The new Bee Config API provides an alternative to using java.util.Properties in Scala programs. The API provides a very simple Scala API for loading configuration files. Simplicity is the key!
Often, java.util.Properties is still used in Scala applications, but it is often unsatisfactory. This API is broadly similar in intent, but pimped to work well in Scala.
Config files are like properties files, except they are always Unicode. UTF8, UTF16 and UTF32 are supported (either word order); boms differentiate them. No other encodings are supported.
Configs can be loaded from files, from the classpath, from URLs, or from any other source that provides a java.io.InputStream.
Configs can be cascaded to provide fallback values. The cascades form linked lists of any length.
String interpolation allows values to contain other values, or system properties or environment variables.
String interpolation also allows keys to contain other values, or system properties or environment variables. This can be used for conditional configurations!
Config values are evaluated once during construction and thereafter are immutable and thread-safe.
A configuration is map-like and the full capability of Scala's collections can be applied to their data.
Values can be enclosed by double-quote marks if whitespace is to be preserved in them. Otherwise any surrounding whitespace is trimmed.
Values can span multiple lines by ending each line with a single back-slash, then continuing on the next line. The newline characters are retained to form part of the value.
Values can contain comma-separated lists. These can use double-quotes to surround list elements, which may then contain commas. Backslash is used to mark the following character as a literal.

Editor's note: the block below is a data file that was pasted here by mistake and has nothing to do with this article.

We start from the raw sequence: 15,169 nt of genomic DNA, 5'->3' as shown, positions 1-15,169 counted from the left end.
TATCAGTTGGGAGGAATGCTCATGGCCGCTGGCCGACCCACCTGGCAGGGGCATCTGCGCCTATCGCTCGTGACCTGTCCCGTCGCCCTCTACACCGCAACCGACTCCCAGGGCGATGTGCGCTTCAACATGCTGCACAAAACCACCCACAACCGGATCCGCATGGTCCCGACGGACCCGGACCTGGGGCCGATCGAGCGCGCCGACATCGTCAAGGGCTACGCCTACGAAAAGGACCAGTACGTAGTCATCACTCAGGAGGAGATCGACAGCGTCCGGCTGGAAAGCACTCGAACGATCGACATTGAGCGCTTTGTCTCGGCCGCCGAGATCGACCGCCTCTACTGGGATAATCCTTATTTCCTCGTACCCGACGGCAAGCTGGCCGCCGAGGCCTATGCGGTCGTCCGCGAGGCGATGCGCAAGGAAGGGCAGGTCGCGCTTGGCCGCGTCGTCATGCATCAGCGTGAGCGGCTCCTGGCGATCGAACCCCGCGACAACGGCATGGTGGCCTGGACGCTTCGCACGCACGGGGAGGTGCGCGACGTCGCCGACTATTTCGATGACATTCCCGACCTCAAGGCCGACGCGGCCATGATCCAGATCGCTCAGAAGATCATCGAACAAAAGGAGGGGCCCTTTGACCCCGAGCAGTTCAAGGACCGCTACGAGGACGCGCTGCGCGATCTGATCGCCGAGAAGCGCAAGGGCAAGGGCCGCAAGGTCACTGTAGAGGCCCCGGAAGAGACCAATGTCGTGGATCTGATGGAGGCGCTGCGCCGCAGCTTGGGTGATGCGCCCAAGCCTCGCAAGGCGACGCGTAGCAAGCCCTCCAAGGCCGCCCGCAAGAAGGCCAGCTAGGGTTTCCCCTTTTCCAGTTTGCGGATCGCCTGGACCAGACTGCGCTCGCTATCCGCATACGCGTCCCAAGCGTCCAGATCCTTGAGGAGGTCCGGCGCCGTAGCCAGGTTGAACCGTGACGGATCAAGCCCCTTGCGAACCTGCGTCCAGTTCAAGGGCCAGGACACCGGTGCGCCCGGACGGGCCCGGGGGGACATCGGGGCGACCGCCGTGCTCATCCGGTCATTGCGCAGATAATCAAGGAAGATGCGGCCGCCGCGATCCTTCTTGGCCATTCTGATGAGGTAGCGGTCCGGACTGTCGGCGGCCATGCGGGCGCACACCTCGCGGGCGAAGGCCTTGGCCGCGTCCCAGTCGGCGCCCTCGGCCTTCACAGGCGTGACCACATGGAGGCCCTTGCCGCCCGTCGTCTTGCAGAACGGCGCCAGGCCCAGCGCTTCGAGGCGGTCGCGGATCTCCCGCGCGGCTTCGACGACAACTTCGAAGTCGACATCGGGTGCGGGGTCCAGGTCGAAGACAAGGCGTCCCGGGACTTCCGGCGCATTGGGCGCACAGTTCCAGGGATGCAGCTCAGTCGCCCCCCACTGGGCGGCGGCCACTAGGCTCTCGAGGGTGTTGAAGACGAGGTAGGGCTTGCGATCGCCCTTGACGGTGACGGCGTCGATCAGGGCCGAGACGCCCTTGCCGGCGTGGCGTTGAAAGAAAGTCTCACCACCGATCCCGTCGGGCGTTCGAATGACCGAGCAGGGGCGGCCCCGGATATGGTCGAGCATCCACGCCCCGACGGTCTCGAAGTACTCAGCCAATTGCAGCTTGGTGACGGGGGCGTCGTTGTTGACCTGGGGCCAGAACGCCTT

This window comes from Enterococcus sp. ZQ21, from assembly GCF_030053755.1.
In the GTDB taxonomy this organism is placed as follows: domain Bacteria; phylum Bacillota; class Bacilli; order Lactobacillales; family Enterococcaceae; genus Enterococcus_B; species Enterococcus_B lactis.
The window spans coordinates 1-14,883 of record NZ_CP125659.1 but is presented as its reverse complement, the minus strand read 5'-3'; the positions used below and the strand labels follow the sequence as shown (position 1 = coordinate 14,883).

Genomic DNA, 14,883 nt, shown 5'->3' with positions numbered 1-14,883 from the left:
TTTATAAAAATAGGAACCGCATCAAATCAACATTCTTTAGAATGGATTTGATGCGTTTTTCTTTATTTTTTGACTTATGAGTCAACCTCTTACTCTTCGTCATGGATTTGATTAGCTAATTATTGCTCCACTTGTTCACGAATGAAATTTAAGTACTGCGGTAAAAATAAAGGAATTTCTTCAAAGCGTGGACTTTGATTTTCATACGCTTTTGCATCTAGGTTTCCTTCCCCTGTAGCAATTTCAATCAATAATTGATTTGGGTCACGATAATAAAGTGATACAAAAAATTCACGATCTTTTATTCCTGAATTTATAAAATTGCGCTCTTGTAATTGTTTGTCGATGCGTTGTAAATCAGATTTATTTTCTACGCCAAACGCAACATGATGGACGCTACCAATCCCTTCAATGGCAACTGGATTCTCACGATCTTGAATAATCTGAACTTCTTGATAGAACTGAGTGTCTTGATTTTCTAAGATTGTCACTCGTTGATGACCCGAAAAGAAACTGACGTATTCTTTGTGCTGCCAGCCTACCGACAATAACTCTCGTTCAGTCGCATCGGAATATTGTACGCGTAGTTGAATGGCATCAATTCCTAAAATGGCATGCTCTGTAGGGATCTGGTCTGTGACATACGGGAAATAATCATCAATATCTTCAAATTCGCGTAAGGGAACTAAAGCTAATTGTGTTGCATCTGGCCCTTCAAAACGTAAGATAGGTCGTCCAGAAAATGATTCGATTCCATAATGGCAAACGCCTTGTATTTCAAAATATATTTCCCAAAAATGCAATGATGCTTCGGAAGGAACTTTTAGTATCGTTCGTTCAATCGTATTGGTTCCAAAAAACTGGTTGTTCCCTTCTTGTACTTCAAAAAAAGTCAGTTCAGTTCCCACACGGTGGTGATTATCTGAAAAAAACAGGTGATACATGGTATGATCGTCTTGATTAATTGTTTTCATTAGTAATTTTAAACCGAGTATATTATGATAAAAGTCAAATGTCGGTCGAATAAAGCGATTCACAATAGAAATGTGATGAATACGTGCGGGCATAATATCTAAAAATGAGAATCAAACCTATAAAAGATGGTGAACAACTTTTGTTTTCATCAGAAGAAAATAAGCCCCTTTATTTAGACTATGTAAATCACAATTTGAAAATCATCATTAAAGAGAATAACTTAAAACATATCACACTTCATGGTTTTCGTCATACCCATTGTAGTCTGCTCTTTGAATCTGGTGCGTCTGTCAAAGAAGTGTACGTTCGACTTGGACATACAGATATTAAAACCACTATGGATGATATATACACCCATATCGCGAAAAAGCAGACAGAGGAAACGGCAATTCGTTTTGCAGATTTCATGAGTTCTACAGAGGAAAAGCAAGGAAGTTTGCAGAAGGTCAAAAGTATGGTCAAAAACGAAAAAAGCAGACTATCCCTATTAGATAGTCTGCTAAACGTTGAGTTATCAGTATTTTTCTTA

Comments are introduced by the '#' character and run to the end of the line. They can appear anywhere that is not a double-quoted string.
Configs can contain sub-sections, and these are themselves configs. This provides, in effect, arbitrary nesting of sections. It is all controlled by key prefixes of your choosing.
Configs can contain INI-file sections, which are a simple alternative syntax for sub-sections.
No other external dependencies are needed.
Configs have a low memory footprint.
If you want to read configuration from a file once at startup, fine that's easy. If you want to read configuration from a file (or similar) that may change from time to time and you want to load the changes, there is support for this too.
Several compelling attempts have been made recently to produce a new configuration API. No disrespect to these, so why not...
Typesafe Config - Nice one, but it is not simple. Also, being Java, it's a little awkward when Scala needs configuring.
Fig - Json might be popular but all those quote marks are a pain.
SnakeYaml (and other Yaml parsers) - a good idea but frustratingly I can't persuade my colleagues to adopt this stuff.